Best for families: Rattlesnake Lake Park voted winner for 'Family Outing’
By CAROL LADWIG
Snoqualmie Valley Record Staff Reporter
April 4, 2012 · 11:54 AM
Nearly every place in the Valley features stunning views, hiking, biking, or boating opportunities, and a nature escape, just minutes from a city. Hardly any of them, though, have the additional appeal of small numbered balls.
"If you haven't come up to our exhibit and discovered our water-drop balls, they are a hit," says Chris Holland, the facilities director at the Cedar River Watershed Education Center, part of the Valley's Best Family Outing for 2012, Rattlesnake Lake Park. "We have toddlers who come running in here, going 'Ball? Ball! Ball!'"
What the toddlers are looking for are the balls that they can use to explore the adventures of a ball, or water molecule, traveling through the environment, evaporating into a cloud, and falling back to earth as rain or snow. This display is one of many family-oriented activities in the education center's free exhibit hall.
"It has interactive activities that will entertain any age," Holland said.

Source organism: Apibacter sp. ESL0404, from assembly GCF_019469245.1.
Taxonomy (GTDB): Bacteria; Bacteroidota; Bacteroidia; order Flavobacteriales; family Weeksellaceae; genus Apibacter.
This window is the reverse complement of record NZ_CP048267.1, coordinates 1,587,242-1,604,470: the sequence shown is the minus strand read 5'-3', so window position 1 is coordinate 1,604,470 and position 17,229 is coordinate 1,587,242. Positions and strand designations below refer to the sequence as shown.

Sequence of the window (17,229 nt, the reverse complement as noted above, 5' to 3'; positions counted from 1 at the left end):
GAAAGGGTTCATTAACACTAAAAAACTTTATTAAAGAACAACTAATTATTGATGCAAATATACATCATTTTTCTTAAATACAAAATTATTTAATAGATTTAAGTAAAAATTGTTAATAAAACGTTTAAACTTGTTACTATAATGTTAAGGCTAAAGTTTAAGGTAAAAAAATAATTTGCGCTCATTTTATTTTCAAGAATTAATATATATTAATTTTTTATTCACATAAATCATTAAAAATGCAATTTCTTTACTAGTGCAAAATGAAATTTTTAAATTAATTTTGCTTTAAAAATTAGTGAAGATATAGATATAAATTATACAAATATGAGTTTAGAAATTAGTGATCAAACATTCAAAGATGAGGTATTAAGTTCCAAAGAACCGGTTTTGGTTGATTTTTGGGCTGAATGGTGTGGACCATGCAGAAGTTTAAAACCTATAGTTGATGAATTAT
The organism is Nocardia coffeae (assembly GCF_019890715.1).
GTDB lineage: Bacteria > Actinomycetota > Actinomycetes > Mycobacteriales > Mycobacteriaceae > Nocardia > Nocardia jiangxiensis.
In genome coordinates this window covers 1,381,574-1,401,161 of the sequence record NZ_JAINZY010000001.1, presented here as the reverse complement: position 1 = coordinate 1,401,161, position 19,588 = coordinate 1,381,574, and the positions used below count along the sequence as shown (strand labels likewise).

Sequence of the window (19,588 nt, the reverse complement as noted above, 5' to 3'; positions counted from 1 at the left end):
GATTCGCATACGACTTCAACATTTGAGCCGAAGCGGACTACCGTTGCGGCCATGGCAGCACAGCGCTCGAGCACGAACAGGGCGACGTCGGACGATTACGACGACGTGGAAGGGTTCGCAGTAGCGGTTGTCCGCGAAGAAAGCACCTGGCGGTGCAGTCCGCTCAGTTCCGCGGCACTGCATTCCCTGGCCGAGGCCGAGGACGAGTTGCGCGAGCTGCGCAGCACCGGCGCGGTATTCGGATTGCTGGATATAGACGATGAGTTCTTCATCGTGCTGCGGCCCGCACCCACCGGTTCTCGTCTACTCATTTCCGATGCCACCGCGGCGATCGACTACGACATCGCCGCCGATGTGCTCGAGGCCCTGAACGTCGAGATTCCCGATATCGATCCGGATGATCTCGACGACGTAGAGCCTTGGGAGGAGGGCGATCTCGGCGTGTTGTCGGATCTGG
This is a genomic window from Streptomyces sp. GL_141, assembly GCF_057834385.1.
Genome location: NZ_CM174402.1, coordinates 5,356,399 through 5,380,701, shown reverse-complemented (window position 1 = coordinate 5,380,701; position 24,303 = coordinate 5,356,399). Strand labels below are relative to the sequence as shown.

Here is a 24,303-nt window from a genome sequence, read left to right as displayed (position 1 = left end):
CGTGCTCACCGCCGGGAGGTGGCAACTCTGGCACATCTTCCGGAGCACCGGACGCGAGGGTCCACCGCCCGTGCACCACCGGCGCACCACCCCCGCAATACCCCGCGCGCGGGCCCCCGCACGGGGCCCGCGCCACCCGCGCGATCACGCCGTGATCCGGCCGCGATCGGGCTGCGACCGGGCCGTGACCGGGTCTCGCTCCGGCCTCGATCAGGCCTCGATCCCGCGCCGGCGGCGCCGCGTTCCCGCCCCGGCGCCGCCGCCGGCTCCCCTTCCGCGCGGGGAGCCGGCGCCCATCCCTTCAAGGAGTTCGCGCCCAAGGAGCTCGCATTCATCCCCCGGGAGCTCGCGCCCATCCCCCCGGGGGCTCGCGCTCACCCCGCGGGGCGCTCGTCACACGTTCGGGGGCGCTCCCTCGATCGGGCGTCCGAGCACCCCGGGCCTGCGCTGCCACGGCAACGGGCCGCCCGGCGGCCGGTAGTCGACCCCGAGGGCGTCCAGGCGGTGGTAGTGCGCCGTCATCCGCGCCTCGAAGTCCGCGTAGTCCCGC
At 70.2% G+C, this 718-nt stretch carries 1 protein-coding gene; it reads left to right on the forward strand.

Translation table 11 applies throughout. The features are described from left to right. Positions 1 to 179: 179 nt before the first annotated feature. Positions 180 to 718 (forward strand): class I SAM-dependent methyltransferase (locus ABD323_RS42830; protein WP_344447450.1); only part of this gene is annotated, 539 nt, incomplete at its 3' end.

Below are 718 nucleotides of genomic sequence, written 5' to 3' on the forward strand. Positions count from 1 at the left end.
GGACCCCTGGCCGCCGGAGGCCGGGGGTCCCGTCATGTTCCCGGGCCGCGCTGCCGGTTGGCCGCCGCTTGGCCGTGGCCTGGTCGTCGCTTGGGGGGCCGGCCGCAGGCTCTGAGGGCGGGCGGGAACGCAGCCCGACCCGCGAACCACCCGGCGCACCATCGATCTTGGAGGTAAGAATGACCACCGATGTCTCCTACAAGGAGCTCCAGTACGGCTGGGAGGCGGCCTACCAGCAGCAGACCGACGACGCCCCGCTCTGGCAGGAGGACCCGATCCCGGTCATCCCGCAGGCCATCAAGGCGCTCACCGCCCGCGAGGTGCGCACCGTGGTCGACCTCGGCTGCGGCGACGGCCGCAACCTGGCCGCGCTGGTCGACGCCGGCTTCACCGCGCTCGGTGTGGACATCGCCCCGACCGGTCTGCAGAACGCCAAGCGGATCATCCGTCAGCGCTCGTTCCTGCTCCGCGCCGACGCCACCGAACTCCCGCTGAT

She was thrilled to learn that the park was chosen for the top spot, and thinks there are practical reasons for the win, along with "the tremendous beauty of the area… It has very accessible trails that are good for strollers, people of all abilities, and there's easy access to the lake shore."
The park and education center draw about 25,000 to 30,000 visitors annually, but Holland hopes to see that number grow a little in the future. As the center continues adding programs, such as the family waterfall tours that started two years ago, and a "Knee-high Naturalist" program for parents and their preschoolers, attendance will probably grow.
"I think there's a lot of programs we offer here that people don't realize," Holland said.
For instance, on Mother's Day, the park has a "Tea and Talks" event with naturalists and several children's activities. In June, the one-hour family waterfall tours start, along with "Evenings Around the Campfire," which combines the requisite marshmallow-roasting with stories about local wildlife.
For more information about the family programs available at the park, visit www.seattle.gov/util/crwec, then click the "Education" link.Contact Snoqualmie Valley Record Staff Reporter Carol Ladwig at email@example.com.